By: Yoona Lee, Sophie Peng, and Valerie Volodin.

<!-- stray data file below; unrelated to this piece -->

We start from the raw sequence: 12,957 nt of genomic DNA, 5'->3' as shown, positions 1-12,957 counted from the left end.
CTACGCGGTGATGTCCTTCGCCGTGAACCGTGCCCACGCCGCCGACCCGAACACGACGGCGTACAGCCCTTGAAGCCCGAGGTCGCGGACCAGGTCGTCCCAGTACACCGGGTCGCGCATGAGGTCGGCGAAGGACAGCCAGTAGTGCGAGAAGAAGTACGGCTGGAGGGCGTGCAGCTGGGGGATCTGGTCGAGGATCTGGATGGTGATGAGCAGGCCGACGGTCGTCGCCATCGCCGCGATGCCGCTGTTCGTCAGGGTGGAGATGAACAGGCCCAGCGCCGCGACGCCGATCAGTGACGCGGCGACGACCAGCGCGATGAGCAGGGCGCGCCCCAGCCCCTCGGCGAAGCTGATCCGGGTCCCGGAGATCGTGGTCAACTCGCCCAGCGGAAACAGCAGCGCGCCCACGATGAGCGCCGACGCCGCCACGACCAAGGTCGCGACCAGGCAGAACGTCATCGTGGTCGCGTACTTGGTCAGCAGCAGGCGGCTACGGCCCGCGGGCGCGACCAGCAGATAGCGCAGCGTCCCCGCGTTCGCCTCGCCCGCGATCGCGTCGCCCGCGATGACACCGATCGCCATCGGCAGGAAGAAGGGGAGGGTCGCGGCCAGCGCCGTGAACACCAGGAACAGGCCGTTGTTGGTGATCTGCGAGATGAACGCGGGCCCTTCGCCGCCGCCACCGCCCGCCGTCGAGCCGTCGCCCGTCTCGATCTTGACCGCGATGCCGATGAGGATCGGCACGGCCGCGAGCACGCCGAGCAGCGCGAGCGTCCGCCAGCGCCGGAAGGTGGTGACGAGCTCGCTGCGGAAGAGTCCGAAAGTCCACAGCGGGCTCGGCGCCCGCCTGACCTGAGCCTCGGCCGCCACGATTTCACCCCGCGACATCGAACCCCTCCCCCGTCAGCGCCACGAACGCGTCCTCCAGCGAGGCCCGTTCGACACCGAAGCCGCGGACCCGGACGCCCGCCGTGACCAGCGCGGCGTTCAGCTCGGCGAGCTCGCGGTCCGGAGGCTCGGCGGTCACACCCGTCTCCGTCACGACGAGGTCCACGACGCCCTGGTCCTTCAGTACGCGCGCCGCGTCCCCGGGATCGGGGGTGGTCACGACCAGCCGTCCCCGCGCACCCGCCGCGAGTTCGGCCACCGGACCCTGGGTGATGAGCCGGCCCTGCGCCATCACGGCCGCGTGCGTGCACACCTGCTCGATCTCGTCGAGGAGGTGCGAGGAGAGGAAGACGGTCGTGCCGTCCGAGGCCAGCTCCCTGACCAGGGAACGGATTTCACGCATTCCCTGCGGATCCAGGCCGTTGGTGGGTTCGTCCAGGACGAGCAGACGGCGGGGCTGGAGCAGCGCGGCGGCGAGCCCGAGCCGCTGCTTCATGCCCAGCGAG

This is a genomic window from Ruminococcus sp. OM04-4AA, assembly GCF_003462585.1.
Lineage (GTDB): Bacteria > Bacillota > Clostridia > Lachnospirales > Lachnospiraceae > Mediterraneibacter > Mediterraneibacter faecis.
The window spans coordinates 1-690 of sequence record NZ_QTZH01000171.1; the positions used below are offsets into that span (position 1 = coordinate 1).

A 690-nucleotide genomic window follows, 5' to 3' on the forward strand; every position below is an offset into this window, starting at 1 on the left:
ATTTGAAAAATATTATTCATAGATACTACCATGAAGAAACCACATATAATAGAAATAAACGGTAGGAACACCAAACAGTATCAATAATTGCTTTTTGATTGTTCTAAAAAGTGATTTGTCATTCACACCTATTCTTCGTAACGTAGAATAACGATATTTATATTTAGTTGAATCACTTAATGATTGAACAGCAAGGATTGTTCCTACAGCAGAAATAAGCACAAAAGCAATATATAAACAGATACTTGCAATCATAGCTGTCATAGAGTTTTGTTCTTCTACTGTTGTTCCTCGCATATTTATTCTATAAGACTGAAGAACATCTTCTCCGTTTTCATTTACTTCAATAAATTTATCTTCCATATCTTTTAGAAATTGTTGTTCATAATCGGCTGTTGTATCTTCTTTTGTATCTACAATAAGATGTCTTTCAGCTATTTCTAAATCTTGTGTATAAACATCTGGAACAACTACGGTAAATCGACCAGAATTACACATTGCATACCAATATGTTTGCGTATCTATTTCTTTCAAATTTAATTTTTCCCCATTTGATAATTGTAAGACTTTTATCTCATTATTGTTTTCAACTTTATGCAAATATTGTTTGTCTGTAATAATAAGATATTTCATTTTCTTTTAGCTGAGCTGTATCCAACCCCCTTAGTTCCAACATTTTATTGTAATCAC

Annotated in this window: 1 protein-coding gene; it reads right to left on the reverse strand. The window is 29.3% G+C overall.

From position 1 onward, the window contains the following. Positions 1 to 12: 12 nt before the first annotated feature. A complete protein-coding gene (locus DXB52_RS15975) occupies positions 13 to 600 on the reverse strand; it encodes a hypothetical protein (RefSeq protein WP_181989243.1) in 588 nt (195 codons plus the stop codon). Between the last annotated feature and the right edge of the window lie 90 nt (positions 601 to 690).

Have you ever thought about the soil in your garden instead of just the plants? Most people usually value what is happening above the ground when they think of agriculture, but today we will change your mind with what we learned about soil during our second plant science class. Today we learned about soil tillage. Although that seems boring, this is a very important issue that needs to be addressed. When soil is tilled, the soil particles are broken down for easier planting. Unfortunately, tilled soil is more easily washed away by water and is overall considered not as healthy as not tilled soil. Also, tilled soil reduces the space between the aggregates, restricting the amount of water that can be absorbed within the ground and ease with which plants can sprout roots. With all this in mind, non-tilled soil is still not the best solution. Some plants, such as potatoes, cannot grow without disturbing the soil which forces farmers to use tilled soil anyway. Since many cash crops can only be grown in tilled soil, it has become more common than non-till. Even though many farmers are trying to convert their soil back to it’s original no-till state for healthier soil, it takes a long time. Since most of agriculture, from planting to cows, surrounds the soil, it is crucial that we keep this non-renewable resource healthy.